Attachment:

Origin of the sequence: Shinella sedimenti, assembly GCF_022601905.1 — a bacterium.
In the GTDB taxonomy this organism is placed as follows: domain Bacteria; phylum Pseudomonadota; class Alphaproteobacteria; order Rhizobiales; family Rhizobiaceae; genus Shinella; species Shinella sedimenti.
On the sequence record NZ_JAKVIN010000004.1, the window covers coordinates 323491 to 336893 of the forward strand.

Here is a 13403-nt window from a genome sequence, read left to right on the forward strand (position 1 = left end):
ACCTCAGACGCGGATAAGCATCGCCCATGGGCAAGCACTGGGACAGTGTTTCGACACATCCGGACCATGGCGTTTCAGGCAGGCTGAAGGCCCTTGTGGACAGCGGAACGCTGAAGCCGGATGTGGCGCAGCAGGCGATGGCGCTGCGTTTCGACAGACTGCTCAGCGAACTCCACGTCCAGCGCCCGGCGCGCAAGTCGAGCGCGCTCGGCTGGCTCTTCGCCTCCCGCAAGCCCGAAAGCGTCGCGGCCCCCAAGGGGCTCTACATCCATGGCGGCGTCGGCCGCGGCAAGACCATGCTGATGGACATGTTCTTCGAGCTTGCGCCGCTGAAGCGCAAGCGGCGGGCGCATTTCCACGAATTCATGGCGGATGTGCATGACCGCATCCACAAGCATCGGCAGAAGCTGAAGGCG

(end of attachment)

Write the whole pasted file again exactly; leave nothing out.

Origin of the sequence: Shinella sedimenti, assembly GCF_022601905.1 — a bacterium.
In the GTDB taxonomy this organism is placed as follows: domain Bacteria; phylum Pseudomonadota; class Alphaproteobacteria; order Rhizobiales; family Rhizobiaceae; genus Shinella; species Shinella sedimenti.
On the sequence record NZ_JAKVIN010000004.1, the window covers coordinates 323491 to 336893 of the forward strand.

Here is a 13403-nt window from a genome sequence, read left to right on the forward strand (position 1 = left end):
ACCTCAGACGCGGATAAGCATCGCCCATGGGCAAGCACTGGGACAGTGTTTCGACACATCCGGACCATGGCGTTTCAGGCAGGCTGAAGGCCCTTGTGGACAGCGGAACGCTGAAGCCGGATGTGGCGCAGCAGGCGATGGCGCTGCGTTTCGACAGACTGCTCAGCGAACTCCACGTCCAGCGCCCGGCGCGCAAGTCGAGCGCGCTCGGCTGGCTCTTCGCCTCCCGCAAGCCCGAAAGCGTCGCGGCCCCCAAGGGGCTCTACATCCATGGCGGCGTCGGCCGCGGCAAGACCATGCTGATGGACATGTTCTTCGAGCTTGCGCCGCTGAAGCGCAAGCGGCGGGCGCATTTCCACGAATTCATGGCGGATGTGCATGACCGCATCCACAAGCATCGGCAGAAGCTGAAGGCG